Excel IS Functions - Microsoft Excel IS Functions Tutorial
Microsoft Excel IS Functions Tutorial
Microsoft Excel IS Functions Tutorial
What are the Microsoft Excel IS Functions?
The IS functions are a set of computer programs that you run from a worksheet cell formula. Their job is to return a TRUE or FALSE value based upon a condition they evaluate. These functions are basically your worksheet cell value and worksheet formula error testers in logic. Here is a list of the IS functions and what they do:
The IS functions can be used alone in a worksheet formula as a flagging device when processing data on a worksheet. For example, say you have rows of data on a worksheet and you wanted to know if any of those rows had a number in a particular column. You could use the ISNUMBER function to evaluate that case and return TRUE/FALSE. You could then use Excel's AutoFilter to filter on the TRUE/FALSE values returned. The IS worksheet functions are also extremely useful when developing error traps on your worksheet thus preventing your worksheet formulas from generating errors a user can see. They are also useful when designing dashboards especially interpreting what a user has typed in a cell so a formula can adjust to the input. They are very commonly used as a nested function to the first argument of the IF function especially in the cases of error protection and user value interpretation (what the user types in a cell). The AND and OR functions also heavily use these functions as nested functions in their argument list. A complement to these functions is also the Excel Data Validation feature which also helps protect against the user typing the wrong values on a worksheet. Remember, locking down what the user can type is always more effective then trying to have a formula figure out what they typed. You run the IS worksheet functions by typing their names in a formula then followed by the information they are suppose to analyze.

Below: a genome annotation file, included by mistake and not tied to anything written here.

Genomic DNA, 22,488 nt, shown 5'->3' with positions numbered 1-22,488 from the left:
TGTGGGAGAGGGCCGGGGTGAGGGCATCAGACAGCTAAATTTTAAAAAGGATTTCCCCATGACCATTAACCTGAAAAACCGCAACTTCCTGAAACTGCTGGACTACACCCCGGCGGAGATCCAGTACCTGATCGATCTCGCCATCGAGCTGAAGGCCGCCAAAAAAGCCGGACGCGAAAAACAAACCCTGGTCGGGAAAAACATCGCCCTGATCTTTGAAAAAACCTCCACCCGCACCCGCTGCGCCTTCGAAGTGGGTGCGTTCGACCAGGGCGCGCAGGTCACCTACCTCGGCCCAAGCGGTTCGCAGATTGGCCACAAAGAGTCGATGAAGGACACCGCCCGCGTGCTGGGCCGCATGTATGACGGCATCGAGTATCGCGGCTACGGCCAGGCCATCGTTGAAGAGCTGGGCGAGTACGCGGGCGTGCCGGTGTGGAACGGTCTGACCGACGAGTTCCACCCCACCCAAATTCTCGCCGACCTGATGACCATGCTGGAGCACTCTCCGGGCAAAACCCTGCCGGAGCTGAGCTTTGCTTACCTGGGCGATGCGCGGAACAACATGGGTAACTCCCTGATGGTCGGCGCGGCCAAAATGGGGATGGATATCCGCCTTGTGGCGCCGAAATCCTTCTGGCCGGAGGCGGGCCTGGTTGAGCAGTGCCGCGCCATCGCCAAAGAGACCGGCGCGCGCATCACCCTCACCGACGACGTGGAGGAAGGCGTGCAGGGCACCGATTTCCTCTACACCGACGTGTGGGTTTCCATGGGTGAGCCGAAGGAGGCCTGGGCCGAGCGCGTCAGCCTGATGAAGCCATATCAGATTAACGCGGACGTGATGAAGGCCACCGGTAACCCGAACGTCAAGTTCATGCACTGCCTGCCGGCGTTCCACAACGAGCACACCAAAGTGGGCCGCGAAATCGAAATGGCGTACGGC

How Do You Type the IS Worksheet Functions in a Formula?
Whenever you type a formula in a worksheet cell, this is called syntax or grammar. The general syntax of the IS functions are like this when you type them in a worksheet cell:
Where value is called the function argument list. Remember, you are running a computer program at this point so the program needs information to operate and that is why there is an argument list. When you see an argument list and you see square brackets [ ] around the argument name, this means the argument is optional and you do not have to include it when typing unless you need it. So for the syntax above, all IS functions take one argument when typing them in a worksheet cell formula. What argument values can be used are discussed above and below this paragraph. Remember functions expect certain things in their argument lists, if you do not put the correct information in the list they will generate an error when run.
How Do You Run the IS Functions?
Since the IS functions are computer programs, they run when you press Enter to enter the formula that contains them. If any of the arguments are wrong, the function will return an error.
What Do I Type for an IS Function Argument?
When typing the IS function in a worksheet cell formula, you need to replace the value argument. Some typical arguments you can use are:
* It is possible to name a cell or group of cells on a worksheet and use that name in place of a range reference or cell reference. Consult Excel help on how to name a cell.
Additional IS Function Examples
The worksheet seen below contains some typical worksheet formulas that run the IS worksheet function. Pay close attention to the argument list and the syntax used to write the formula.
Things to Know About the IS Functions
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